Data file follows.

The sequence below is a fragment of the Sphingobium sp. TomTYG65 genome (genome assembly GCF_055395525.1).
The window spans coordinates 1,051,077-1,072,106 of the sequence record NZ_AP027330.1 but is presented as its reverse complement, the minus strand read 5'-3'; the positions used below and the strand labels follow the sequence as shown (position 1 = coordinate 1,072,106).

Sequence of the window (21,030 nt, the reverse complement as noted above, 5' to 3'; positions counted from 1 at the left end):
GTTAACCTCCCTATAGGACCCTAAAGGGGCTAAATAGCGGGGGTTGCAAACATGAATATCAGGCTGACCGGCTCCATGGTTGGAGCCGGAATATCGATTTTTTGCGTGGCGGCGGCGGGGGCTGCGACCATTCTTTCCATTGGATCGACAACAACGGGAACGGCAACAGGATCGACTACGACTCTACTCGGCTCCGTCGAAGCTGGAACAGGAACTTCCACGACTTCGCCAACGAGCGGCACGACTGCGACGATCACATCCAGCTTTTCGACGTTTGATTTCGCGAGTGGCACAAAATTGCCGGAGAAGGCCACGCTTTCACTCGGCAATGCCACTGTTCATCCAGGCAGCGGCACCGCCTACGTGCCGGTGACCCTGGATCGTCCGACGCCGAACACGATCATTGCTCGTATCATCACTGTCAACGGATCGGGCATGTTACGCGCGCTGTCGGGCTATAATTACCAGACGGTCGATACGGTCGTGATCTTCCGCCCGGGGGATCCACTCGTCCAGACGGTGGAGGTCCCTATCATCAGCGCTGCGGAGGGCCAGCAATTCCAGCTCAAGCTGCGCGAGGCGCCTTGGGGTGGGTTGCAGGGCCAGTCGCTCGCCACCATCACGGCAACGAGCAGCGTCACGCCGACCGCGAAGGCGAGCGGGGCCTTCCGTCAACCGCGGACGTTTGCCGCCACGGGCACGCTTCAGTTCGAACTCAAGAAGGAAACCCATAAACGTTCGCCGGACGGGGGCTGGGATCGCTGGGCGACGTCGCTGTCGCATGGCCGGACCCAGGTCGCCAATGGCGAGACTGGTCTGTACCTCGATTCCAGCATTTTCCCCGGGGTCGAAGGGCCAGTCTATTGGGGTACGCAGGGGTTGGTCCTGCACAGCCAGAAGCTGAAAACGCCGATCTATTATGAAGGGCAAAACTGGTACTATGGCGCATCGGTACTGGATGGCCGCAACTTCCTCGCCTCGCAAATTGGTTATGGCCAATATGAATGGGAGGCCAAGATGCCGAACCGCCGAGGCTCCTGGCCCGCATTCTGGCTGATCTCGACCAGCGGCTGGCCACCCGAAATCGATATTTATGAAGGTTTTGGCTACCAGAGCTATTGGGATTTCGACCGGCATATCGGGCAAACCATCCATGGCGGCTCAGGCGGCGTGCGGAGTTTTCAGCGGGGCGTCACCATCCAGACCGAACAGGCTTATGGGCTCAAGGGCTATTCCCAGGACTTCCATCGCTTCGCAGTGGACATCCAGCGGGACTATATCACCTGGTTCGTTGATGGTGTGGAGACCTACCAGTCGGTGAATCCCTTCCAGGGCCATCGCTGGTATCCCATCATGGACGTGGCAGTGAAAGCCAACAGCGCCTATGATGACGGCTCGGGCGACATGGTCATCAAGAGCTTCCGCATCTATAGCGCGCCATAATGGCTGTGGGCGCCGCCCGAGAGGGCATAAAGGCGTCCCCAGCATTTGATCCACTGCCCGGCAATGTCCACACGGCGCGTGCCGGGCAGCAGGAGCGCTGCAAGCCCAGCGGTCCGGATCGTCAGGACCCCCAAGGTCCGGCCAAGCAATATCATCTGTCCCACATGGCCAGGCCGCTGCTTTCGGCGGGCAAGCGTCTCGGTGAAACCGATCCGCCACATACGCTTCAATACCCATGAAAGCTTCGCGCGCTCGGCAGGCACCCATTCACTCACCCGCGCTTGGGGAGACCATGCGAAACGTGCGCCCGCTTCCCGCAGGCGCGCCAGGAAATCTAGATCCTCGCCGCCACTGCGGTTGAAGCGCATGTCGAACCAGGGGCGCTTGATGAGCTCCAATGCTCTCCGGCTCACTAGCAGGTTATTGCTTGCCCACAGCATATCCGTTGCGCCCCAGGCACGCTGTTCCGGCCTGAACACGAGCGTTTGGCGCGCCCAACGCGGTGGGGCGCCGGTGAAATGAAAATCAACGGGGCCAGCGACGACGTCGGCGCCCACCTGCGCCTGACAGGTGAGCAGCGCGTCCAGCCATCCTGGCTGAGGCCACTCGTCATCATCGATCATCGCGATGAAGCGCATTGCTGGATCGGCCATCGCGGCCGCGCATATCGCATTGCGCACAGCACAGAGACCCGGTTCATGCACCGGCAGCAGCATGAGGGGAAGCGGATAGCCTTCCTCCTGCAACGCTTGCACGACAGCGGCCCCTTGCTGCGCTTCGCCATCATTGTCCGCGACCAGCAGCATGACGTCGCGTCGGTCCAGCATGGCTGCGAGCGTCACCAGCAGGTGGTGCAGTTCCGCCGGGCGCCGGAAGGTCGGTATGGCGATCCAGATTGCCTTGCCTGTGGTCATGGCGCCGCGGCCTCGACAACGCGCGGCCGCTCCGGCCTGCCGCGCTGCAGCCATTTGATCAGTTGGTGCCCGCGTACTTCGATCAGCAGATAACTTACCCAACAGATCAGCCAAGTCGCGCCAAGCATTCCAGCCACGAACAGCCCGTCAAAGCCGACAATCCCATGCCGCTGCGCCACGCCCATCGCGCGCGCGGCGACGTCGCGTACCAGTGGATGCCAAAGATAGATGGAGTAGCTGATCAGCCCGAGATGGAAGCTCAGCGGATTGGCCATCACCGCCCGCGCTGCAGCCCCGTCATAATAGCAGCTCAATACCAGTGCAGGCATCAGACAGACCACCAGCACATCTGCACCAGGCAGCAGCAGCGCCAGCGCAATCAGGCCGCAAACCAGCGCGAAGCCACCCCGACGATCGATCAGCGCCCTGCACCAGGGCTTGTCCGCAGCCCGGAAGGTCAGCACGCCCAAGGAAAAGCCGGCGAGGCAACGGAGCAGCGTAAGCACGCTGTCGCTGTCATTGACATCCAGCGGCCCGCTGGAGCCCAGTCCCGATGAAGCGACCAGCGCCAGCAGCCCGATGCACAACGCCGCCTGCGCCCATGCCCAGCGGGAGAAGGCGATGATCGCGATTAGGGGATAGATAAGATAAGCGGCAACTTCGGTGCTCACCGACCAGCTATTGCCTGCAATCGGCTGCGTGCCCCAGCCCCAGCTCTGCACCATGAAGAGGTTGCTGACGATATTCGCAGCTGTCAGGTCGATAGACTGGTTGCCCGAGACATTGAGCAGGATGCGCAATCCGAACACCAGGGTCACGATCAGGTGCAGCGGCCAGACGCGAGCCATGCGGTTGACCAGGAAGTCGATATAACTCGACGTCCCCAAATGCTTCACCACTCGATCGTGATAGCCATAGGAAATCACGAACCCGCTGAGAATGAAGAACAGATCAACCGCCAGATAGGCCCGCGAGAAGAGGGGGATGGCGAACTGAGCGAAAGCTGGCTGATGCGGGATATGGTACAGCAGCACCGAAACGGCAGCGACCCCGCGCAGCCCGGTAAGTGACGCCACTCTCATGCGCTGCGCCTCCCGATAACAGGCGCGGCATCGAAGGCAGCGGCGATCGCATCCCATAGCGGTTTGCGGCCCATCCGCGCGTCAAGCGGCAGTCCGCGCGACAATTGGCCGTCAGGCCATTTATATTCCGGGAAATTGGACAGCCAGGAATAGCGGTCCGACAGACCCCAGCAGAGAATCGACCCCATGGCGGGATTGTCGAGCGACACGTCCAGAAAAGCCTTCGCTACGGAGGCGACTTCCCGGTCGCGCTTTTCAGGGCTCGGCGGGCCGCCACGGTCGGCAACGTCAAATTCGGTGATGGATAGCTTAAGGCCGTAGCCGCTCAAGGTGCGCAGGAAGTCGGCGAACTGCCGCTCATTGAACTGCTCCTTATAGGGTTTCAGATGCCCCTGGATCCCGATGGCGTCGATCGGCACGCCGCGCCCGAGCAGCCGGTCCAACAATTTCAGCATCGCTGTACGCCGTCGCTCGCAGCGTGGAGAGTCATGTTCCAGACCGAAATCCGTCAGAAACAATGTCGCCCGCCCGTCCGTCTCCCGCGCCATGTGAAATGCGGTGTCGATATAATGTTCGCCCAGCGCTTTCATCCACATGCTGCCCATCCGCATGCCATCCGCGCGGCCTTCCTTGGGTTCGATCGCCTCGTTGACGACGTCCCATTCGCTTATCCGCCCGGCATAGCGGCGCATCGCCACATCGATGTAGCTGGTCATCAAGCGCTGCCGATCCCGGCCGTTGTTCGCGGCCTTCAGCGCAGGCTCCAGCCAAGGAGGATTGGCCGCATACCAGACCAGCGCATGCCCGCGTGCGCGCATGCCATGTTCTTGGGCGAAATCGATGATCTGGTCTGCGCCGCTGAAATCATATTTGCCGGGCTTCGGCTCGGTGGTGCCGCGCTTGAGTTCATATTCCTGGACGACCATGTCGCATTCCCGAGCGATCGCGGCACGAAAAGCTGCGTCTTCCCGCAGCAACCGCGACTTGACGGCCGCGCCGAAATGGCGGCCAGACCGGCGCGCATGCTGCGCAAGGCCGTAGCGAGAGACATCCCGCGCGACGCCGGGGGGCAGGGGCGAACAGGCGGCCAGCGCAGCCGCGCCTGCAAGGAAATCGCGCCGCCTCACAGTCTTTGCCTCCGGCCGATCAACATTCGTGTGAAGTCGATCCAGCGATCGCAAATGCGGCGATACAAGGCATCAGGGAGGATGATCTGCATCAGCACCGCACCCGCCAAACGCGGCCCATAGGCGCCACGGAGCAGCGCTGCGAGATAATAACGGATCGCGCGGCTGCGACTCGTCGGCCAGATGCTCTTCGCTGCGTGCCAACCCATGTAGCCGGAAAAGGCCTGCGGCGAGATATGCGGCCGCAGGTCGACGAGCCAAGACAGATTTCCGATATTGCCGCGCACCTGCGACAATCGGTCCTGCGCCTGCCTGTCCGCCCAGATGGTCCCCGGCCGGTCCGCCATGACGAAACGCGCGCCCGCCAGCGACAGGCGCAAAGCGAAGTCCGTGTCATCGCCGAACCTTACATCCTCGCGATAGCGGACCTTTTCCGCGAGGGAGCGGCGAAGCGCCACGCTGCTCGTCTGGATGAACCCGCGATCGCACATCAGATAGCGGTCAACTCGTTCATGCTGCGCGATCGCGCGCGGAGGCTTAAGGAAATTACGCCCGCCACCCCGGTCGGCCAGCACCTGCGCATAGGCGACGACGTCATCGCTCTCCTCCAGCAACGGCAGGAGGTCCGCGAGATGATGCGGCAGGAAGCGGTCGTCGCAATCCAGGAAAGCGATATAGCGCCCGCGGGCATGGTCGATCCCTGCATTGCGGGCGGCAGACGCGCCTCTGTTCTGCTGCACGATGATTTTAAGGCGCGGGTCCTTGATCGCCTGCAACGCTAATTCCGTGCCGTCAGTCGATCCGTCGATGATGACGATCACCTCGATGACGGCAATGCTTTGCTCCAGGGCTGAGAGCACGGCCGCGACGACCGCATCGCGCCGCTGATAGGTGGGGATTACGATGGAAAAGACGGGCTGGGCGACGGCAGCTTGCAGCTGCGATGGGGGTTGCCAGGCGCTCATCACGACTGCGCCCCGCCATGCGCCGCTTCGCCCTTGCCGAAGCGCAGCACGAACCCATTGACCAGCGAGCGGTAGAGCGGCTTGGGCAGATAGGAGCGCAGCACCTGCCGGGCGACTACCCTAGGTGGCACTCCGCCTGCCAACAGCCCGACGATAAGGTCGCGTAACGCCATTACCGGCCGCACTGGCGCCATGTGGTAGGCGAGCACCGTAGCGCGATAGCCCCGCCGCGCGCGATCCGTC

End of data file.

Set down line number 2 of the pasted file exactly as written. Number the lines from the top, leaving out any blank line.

The window spans coordinates 1,051,077-1,072,106 of the sequence record NZ_AP027330.1 but is presented as its reverse complement, the minus strand read 5'-3'; the positions used below and the strand labels follow the sequence as shown (position 1 = coordinate 1,072,106).